The Big Bang theory is the prevailing cosmological description of the development of the Universe. Under this theory, space and time emerged together 13.799±0.021 billion years ago[2] with a fixed amount of energy and matter that has become less dense as the Universe has expanded. After an initial accelerated expansion at around 10−32 seconds, and the separation of the four known fundamental forces, the Universe gradually cooled and continued to expand, allowing the first subatomic particles and simple atoms to form. Dark matter gradually gathered forming a foam-like structure of filaments and voids under the influence of gravity. Giant clouds of hydrogen and helium were gradually drawn to the places where dark matter was most dense, forming the first galaxies, stars, and everything else seen today. It is possible to see objects that are now further away than 13.799 billion light-years because space itself has expanded, and it is still expanding today. This means that objects which are now up to 46 billion light years away can still be seen in their distant past, because in the past when their light was emitted, they were much closer to the Earth.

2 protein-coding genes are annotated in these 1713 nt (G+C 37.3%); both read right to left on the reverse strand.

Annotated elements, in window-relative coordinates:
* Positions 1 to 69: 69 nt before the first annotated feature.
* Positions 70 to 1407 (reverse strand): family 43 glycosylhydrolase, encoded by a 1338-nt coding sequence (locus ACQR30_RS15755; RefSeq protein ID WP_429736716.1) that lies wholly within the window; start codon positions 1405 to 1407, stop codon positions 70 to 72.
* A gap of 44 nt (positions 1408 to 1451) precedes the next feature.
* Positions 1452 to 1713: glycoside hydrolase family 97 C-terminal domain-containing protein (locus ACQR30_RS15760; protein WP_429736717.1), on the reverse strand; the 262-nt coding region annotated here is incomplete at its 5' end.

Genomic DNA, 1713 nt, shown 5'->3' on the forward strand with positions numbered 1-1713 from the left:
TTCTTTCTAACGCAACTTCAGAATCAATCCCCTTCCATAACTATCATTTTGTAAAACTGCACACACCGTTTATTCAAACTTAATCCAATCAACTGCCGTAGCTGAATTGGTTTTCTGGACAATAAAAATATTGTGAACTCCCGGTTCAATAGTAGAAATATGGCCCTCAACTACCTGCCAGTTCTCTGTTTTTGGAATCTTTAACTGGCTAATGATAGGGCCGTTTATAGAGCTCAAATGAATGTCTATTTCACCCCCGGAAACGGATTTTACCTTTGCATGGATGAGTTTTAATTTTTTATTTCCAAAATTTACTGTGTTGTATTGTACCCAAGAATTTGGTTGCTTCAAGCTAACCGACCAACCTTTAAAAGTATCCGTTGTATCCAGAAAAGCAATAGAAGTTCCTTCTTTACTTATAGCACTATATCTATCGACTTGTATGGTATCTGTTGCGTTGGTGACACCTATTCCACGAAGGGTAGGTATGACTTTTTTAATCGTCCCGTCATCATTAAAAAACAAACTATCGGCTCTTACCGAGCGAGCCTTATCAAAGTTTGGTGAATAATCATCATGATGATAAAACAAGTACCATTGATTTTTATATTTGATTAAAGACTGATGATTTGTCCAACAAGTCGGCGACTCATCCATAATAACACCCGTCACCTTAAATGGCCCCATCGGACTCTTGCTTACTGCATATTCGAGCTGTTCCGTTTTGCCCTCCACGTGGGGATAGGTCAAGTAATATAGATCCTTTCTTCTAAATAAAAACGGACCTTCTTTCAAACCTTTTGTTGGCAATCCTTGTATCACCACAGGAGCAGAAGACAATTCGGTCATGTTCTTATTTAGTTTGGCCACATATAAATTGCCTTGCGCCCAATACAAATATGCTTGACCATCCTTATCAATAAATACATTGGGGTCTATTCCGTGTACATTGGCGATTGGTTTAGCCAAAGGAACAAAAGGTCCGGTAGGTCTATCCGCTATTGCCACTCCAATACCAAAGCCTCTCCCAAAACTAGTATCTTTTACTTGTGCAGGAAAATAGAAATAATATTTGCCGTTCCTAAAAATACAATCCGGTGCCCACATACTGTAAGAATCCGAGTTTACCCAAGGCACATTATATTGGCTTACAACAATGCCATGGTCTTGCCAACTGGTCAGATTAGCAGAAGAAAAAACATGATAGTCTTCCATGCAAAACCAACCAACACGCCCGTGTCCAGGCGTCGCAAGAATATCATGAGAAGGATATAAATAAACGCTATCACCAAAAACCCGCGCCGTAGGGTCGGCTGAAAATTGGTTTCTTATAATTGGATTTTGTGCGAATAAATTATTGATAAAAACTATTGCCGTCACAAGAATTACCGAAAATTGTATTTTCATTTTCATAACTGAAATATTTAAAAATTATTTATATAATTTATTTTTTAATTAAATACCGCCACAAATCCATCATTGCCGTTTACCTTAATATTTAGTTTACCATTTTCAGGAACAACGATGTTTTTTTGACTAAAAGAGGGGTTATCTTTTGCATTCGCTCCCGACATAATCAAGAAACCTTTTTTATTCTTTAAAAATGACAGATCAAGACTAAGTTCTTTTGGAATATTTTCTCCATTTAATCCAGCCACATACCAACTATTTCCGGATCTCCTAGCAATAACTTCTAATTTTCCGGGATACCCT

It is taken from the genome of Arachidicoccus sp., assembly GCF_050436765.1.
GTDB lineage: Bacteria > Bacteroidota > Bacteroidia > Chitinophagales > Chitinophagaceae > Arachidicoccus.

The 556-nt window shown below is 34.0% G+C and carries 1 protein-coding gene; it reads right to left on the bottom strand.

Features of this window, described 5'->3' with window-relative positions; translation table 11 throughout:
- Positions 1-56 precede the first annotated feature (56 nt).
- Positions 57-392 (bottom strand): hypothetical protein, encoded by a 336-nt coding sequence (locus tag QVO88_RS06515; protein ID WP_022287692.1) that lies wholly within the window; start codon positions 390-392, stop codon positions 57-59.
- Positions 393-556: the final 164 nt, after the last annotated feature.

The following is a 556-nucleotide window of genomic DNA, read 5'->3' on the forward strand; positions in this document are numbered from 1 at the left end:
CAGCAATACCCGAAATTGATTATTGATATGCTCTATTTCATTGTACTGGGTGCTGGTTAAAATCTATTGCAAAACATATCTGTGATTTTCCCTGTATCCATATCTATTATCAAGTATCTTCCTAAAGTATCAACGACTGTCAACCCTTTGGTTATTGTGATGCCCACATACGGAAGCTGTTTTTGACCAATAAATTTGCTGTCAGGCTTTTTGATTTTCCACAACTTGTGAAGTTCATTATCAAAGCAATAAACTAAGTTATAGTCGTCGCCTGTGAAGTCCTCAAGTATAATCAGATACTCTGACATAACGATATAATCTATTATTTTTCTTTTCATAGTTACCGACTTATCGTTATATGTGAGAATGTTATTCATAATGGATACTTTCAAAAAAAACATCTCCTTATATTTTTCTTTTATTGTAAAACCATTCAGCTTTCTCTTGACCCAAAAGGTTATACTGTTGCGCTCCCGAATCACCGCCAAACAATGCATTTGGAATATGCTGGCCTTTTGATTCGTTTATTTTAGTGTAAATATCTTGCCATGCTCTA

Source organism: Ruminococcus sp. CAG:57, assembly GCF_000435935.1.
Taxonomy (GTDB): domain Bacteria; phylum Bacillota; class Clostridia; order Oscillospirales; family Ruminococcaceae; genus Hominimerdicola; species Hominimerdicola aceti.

From studying the movement of galaxies, it has been discovered that the universe contains much more matter than is accounted for by visible objects; stars, galaxies, nebulas and interstellar gas. This unseen matter is known as dark matter (dark means that there is a wide range of strong indirect evidence that it exists, but we have not yet detected it directly). The Lambda-CDM model is the most widely accepted model of our universe. It suggests that about 69.2%±1.2% [2015] of the mass and energy in the universe is a scalar field known as dark energy which is responsible for the current expansion of space, and about 25.8% [2015] is dark matter. Ordinary (baryonic) matter is therefore only 4.9% [2015] of the physical universe. Stars, planets, and visible gas clouds only form about 6% of ordinary matter, or about 0.3% of the entire universe.